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Walking with Gorillas with Dr. Gladys Kalema-Zikusoka

Gladys Kalema-Zikusoka with Steve Osofsky et al.
From left to right: Lawrence Zikusoka (CTPH Founder & ICT Director), Dr. Steve Osofsky (CWHC Director & Jay Hyman Professor of Wildlife Health & Health Policy), Dr. Gladys Kalema-Zikusoka (CTPH Founder & CEO), Erica Jackson (ZAWS President, DVM Class of 2025), Carolina Baquerizo (ZAWS Member, DVM Class of 2024 and recent Expanding Horizons student with CTPH in Uganda).

On Tuesday, May 2, 2023, the Cornell Wildlife Health Center (CWHC) partnered with the student-led Cornell Zoo and Wildlife Society (ZAWS) to host Dr. Gladys Kalema-Zikusoka as a special speaker at Cornell University. While perhaps best known for being Uganda’s first wildlife veterinarian, Dr. Kalema-Zikusoka is also the founder of Conservation Through Public Health (CTPH), a Uganda-based nonprofit, and Gorilla Conservation Coffee, a social enterprise offshoot of Conservation Through Public Health. She was in the United States to promote her new book: Walking with Gorillas: The Journey of an African Wildlife Vet.

Gladys Kalema-Zikusoka with Dwight Bowman.
Dr. Kalema-Zikusoka with Dwight Bowman, professor of parasitology at the CVM.

Though she had not visited Cornell in 14 years, Dr. Kalema-Zikusoka spoke about her close ties with the Cornell community, even crediting Dr. Dwight Bowman, a professor of parasitology at Cornell University’s College of Veterinary Medicine (CVM), with donating the first microscopes to CTPH. She acknowledged Dr. Steve Osofsky, Jay Hyman Professor of Wildlife Health & Health Policy at CVM and the CWHC’s director, with helping her raise awareness around and funding interest in CTPH when it was first established 20 years ago. Dr. Kalema-Zikusoka also mentioned several Cornell graduates who had done externships with her as students, including William Fugina, DVM ’19, whom she still collaborates with on One Health research.

Cornellians mirrored her enthusiasm. “The standout attendance at this talk underscored the passion that the Cornell community at large has for wildlife conservation and One Health. It was so thrilling to be in a lecture hall bursting with excitement,” third-year Cornell veterinary student Alex Levitskiy said of the lecture.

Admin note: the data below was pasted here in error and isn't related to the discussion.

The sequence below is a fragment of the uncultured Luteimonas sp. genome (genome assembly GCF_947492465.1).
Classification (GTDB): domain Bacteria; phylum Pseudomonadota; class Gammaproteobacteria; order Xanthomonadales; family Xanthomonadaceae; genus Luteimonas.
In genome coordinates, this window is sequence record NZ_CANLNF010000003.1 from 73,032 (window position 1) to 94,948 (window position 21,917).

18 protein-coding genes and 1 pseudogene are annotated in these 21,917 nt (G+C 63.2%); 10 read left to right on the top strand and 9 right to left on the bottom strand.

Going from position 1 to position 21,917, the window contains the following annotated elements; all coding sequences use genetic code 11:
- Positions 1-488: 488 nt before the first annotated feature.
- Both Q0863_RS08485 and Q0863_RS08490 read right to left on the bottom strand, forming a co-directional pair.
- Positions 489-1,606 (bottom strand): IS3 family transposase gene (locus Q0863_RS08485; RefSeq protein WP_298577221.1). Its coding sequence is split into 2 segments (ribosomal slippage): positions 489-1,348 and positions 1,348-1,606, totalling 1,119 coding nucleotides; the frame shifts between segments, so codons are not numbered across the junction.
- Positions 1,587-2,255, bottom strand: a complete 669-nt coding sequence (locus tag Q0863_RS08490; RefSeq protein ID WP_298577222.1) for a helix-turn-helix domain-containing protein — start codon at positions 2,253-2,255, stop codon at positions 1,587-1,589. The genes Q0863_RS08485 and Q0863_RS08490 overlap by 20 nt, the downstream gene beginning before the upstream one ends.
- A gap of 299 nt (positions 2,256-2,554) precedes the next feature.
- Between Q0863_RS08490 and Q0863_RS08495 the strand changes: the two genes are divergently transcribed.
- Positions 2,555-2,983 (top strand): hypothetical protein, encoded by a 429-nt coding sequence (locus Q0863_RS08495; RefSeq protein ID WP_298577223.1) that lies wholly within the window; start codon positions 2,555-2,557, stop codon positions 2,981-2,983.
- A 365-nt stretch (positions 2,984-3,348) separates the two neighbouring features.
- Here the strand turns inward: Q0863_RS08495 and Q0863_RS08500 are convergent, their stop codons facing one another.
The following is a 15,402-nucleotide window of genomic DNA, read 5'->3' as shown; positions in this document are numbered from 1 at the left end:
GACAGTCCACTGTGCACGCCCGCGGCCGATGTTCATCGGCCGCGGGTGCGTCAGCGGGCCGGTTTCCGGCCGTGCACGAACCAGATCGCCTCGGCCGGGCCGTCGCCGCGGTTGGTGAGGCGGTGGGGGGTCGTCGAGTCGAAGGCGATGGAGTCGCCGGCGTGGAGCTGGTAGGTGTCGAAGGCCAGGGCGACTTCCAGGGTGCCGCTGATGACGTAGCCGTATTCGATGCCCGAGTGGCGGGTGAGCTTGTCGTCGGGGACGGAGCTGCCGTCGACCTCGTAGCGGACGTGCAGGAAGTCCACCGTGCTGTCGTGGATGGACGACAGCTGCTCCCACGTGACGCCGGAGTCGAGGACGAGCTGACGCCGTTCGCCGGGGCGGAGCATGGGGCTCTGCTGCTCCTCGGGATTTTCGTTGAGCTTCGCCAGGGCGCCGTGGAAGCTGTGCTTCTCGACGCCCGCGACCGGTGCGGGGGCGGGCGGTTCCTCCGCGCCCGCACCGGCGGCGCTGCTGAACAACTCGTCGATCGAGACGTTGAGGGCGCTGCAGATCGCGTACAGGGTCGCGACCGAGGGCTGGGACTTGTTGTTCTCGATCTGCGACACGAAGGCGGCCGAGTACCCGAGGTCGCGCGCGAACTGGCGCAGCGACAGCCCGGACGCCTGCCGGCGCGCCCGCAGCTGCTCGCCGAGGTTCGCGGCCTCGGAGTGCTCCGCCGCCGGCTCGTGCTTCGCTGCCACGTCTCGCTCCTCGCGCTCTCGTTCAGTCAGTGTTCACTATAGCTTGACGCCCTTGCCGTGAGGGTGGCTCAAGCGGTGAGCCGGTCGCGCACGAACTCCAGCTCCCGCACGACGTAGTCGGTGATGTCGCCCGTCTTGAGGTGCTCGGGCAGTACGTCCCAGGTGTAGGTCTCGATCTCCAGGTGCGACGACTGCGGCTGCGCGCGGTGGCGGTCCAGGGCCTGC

Carolina Baquerizo, also a third-year Cornell veterinary student, was excited to reunite with Dr. Kalema-Zikusoka after spending the summer working with CTPH in Uganda. “Dr. Gladys welcomed me to Uganda with open arms. I felt like part of the Conservation Through Public Health family in a matter of days. The mentorship from her and her team has prepared me for a career in the field working towards wildlife conservation and public health initiatives. She is so driven, funny, and kind. I can only hope to adopt such qualities as a conservationist in my future career. I want to think Dr. Gladys followed me back from Uganda to Cornell, but I know she is loved by many across the United States.”

Gladys Kalema-Zikusoka with vet student at book signing table.
Dr. Kalema-Zikusoka with Cornell veterinary student Victoria Priester, DVM Class of 2026.

After a heartfelt introduction from longtime colleague Professor Osofsky, DVM ’89, Dr. Kalema-Zikusoka spoke to a packed CVM lecture hall about her life, career, and ongoing projects. She recalled being infatuated with primates since childhood, and watching a nearby vervet monkey as a girl and “feeling that I wasn’t playing alone.” She went on to revive her high school’s chapter of the Wildlife Club. Her fascination with wildlife ultimately led her to pursue veterinary medicine, studying at the Royal Veterinary College and going on to pursue advanced residency training from North Carolina State University.

When she began her career, Ugandan wildlife populations had been decimated after years of political unrest. “I felt like I wanted to bring back the wildlife,” Kalema-Zikusoka shared. To do so, she took a job with the Uganda Wildlife Authority after advocating for the creation of a wildlife veterinarian position. She has been working to support wildlife–gorillas in particular–ever since. In pursuit of this mission, she has also turned her attention to supporting local communities and fostering better relationships between wildlife and local communities.

Gladys Kalema-Zikusoka signing books.
Dr. Kalema-Zikusoka spoke with attendees and signed copies of her book after her talk.

“We’ve realized you can’t keep the wildlife healthy without improving the health of the people,” she said. This strategy has included providing healthcare and education to people living in the vicinity of gorilla habitats, enhancing food security for local communities, and advocating for responsible tourism. “When you improve the health of the local communities you improve their attitudes towards conservation because you’ve shown them that you also care about them, not just about the plants and the wildlife. The people of Uganda are now seeing gorillas as their future.”

By sharing her personal conservation and leadership journey that has been shaped by One Health, Dr. Kalema-Zikusoka hopes to inspire audiences to protect wildlife and create a brighter future for endangered species and ultimately ourselves. Attendees were able to meet Dr. Kalema-Zikusoka afterward and get a copy of her book signed.

Written by Colleen Sorge ’20, DVM ’24

Photos provided by Carolina Baquerizo, DVM '24

Related projects: Planetary Health